Cold hard white stone stood in every corner of the Borghese Galleria. The stone looks so cold from a distance one can imagine all the warmth being drawn away from the body if one were to lay on a slab. Yet the sculptor, Gian Lorenzo Bernini, crafts the heat of violent action into his work. Proserpina struggles desperately to get away, pushing hard again Pluto's face and creasing it. Pluto reacts with a stronger grip on his prize; digging his fingers into the flesh of her thigh. Muscles ripple in his body as he holds fast and tears stream down her face. The wind blows Proserpina's hair away from the body held tight in Pluto's grasp. All the while the three-headed dog, guardian of Hades, barks loudly underfoot. I stood before it breathless looking at LIVING STONE!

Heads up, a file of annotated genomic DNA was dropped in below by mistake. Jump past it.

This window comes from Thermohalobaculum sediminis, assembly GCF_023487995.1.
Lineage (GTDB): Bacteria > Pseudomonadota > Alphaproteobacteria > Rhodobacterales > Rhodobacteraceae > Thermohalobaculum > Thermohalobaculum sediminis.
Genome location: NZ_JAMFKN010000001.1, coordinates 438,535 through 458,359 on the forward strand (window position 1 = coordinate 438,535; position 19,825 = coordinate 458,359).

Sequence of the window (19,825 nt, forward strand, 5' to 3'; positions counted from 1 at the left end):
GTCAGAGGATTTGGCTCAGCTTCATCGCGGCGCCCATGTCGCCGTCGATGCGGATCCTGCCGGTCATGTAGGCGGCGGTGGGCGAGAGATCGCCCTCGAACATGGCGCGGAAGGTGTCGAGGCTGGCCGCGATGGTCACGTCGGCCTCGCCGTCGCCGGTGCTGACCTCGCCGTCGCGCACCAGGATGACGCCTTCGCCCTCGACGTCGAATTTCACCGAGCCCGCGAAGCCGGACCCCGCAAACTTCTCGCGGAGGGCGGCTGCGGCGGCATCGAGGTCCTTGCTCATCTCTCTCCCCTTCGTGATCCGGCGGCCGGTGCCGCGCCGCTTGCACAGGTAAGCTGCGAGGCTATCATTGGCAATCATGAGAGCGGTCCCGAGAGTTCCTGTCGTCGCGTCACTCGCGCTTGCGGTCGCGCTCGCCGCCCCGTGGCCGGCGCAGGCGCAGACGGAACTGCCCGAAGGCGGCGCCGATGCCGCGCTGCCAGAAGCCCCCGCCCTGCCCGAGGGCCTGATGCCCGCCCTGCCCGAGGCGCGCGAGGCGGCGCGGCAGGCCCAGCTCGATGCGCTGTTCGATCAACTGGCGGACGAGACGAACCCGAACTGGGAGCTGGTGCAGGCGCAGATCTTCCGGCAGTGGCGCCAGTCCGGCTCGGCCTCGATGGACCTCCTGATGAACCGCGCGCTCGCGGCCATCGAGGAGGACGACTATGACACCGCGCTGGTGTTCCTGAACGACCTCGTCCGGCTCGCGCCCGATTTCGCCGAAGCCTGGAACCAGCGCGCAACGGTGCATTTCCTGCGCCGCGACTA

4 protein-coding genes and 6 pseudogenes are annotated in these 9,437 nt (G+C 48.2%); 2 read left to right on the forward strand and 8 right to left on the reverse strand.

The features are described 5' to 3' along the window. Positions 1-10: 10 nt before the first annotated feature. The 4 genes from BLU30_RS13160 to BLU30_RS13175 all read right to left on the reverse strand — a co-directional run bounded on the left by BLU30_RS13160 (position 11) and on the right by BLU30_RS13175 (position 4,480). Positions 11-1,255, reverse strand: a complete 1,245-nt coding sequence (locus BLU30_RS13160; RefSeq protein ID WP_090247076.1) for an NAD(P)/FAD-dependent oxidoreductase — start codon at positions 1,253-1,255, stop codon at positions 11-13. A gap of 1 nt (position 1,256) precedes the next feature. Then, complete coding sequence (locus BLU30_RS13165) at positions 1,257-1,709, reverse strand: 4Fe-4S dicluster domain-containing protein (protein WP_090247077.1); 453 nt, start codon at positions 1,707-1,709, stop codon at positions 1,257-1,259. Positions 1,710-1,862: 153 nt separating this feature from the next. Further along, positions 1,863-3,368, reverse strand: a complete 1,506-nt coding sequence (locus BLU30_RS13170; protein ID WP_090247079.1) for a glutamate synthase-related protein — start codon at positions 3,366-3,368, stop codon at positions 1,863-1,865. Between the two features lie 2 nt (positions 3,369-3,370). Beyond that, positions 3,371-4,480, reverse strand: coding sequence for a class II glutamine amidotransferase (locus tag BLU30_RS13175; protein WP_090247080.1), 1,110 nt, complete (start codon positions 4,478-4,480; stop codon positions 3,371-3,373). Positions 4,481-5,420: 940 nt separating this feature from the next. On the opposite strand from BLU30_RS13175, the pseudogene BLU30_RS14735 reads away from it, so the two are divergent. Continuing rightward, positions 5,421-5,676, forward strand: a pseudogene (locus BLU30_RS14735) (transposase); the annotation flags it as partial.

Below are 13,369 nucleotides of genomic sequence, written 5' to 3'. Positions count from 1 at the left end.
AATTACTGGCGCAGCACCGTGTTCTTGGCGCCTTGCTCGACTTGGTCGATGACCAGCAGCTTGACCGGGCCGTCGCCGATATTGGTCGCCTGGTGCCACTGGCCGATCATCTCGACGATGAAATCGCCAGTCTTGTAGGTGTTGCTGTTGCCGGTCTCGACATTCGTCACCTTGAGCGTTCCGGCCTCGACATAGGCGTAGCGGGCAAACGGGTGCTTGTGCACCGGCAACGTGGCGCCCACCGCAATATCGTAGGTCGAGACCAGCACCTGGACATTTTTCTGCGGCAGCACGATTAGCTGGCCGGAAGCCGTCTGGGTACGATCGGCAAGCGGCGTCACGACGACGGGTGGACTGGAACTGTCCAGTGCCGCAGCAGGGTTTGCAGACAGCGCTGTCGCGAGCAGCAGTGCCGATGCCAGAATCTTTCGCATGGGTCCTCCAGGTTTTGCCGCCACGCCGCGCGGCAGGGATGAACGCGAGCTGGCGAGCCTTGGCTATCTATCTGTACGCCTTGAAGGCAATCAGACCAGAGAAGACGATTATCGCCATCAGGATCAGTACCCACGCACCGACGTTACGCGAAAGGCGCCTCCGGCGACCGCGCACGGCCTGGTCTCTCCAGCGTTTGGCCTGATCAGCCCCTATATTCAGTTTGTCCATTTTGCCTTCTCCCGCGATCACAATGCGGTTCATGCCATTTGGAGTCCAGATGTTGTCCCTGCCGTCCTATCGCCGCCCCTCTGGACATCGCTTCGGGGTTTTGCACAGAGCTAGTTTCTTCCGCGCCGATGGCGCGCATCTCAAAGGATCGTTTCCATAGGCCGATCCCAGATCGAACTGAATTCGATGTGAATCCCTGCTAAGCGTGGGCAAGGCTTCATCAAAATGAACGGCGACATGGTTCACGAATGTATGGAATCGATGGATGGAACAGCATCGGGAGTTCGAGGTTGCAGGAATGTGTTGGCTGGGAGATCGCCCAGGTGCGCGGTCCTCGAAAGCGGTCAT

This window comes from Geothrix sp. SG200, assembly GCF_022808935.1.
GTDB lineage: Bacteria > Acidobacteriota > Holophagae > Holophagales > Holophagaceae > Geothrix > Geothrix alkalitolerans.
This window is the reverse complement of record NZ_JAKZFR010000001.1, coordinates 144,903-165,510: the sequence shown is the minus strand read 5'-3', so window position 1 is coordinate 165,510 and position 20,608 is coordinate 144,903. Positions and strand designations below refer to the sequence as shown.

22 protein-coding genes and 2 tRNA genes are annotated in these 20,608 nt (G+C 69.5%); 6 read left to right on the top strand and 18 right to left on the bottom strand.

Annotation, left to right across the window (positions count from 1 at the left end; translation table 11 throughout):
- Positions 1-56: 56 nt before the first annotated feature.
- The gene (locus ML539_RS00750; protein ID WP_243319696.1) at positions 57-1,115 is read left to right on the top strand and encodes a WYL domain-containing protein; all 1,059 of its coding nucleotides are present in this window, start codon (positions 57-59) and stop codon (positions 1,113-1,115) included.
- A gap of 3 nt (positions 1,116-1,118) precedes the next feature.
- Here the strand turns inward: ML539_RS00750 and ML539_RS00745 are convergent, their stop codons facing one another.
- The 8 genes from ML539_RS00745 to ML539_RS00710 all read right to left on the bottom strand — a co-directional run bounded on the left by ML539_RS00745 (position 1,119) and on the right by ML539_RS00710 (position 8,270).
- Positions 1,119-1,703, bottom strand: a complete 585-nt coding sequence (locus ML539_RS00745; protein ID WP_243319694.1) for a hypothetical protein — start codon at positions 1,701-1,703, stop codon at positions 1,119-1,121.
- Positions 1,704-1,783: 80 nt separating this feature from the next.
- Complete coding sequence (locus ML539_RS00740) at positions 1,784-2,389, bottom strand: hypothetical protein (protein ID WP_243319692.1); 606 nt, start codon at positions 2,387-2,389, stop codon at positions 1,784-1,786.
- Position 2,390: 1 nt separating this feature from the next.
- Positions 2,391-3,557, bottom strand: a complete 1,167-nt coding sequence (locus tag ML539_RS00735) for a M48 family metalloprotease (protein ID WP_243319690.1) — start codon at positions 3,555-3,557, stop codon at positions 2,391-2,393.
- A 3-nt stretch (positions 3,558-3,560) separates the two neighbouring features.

The myth of 'Pluto and Proserpina' is a welcome spring-time reminder that life is a mixed blessing. The earth mother welcomes her daughter Proserpina's return for half the year with blooms and flowers. And yet she is returning from being abducted by Pluto, god of the underworld. A reminder that death and life are part of the same cycle. The gift of Bernini's work is the same promise of 1 Peter; stones can live! Death is not final - at the end of human existence NOR during it. No darkness or earthly defeat can keep us from the life-giving God who is present in Jesus the Christ. We are "God's own people" called to "proclaim the mighty acts of the one who calls us out of darkness into divine and marvelous light." (v.9)

God calls, God breathes, stones live, and so do we.

Sunday, April 13, 2008

Post Sermon Debriefing